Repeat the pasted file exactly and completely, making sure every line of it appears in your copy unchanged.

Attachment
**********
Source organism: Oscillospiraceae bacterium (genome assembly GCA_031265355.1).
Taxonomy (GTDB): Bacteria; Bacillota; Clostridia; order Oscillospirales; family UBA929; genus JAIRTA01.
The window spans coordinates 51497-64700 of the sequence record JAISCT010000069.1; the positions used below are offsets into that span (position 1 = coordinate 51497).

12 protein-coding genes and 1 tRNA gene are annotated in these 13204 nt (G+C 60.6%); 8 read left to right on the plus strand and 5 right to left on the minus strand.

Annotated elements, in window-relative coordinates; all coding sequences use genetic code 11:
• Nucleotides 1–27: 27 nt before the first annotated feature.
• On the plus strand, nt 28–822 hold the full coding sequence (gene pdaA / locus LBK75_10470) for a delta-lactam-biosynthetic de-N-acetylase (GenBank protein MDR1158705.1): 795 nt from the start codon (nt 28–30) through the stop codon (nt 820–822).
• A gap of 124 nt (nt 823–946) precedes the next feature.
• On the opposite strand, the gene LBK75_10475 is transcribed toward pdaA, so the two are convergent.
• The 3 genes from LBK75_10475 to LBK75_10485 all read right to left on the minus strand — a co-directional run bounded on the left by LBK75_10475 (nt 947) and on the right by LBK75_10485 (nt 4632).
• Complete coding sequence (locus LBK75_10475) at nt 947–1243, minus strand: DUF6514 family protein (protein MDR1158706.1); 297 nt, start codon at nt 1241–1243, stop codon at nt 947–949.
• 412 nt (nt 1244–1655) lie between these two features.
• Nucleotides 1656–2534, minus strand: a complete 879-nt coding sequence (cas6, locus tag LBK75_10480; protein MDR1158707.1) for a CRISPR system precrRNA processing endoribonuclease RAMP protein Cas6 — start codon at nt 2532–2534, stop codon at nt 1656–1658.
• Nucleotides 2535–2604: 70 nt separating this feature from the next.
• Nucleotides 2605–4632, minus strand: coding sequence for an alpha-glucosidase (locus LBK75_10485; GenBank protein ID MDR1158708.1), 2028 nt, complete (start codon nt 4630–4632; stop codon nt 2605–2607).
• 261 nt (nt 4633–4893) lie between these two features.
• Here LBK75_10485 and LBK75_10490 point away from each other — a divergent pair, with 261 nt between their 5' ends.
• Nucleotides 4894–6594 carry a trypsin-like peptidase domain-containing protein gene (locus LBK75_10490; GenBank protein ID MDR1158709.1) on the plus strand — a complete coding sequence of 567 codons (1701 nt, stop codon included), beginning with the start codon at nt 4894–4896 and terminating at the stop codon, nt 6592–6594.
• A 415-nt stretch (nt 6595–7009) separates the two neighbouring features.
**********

Source organism: Oscillospiraceae bacterium (genome assembly GCA_031265355.1).
Taxonomy (GTDB): Bacteria; Bacillota; Clostridia; order Oscillospirales; family UBA929; genus JAIRTA01.
The window spans coordinates 51497-64700 of the sequence record JAISCT010000069.1; the positions used below are offsets into that span (position 1 = coordinate 51497).

12 protein-coding genes and 1 tRNA gene are annotated in these 13204 nt (G+C 60.6%); 8 read left to right on the plus strand and 5 right to left on the minus strand.

Annotated elements, in window-relative coordinates; all coding sequences use genetic code 11:
• Nucleotides 1–27: 27 nt before the first annotated feature.
• On the plus strand, nt 28–822 hold the full coding sequence (gene pdaA / locus LBK75_10470) for a delta-lactam-biosynthetic de-N-acetylase (GenBank protein MDR1158705.1): 795 nt from the start codon (nt 28–30) through the stop codon (nt 820–822).
• A gap of 124 nt (nt 823–946) precedes the next feature.
• On the opposite strand, the gene LBK75_10475 is transcribed toward pdaA, so the two are convergent.
• The 3 genes from LBK75_10475 to LBK75_10485 all read right to left on the minus strand — a co-directional run bounded on the left by LBK75_10475 (nt 947) and on the right by LBK75_10485 (nt 4632).
• Complete coding sequence (locus LBK75_10475) at nt 947–1243, minus strand: DUF6514 family protein (protein MDR1158706.1); 297 nt, start codon at nt 1241–1243, stop codon at nt 947–949.
• 412 nt (nt 1244–1655) lie between these two features.
• Nucleotides 1656–2534, minus strand: a complete 879-nt coding sequence (cas6, locus tag LBK75_10480; protein MDR1158707.1) for a CRISPR system precrRNA processing endoribonuclease RAMP protein Cas6 — start codon at nt 2532–2534, stop codon at nt 1656–1658.
• Nucleotides 2535–2604: 70 nt separating this feature from the next.
• Nucleotides 2605–4632, minus strand: coding sequence for an alpha-glucosidase (locus LBK75_10485; GenBank protein ID MDR1158708.1), 2028 nt, complete (start codon nt 4630–4632; stop codon nt 2605–2607).
• 261 nt (nt 4633–4893) lie between these two features.
• Here LBK75_10485 and LBK75_10490 point away from each other — a divergent pair, with 261 nt between their 5' ends.
• Nucleotides 4894–6594 carry a trypsin-like peptidase domain-containing protein gene (locus LBK75_10490; GenBank protein ID MDR1158709.1) on the plus strand — a complete coding sequence of 567 codons (1701 nt, stop codon included), beginning with the start codon at nt 4894–4896 and terminating at the stop codon, nt 6592–6594.
• A 415-nt stretch (nt 6595–7009) separates the two neighbouring features.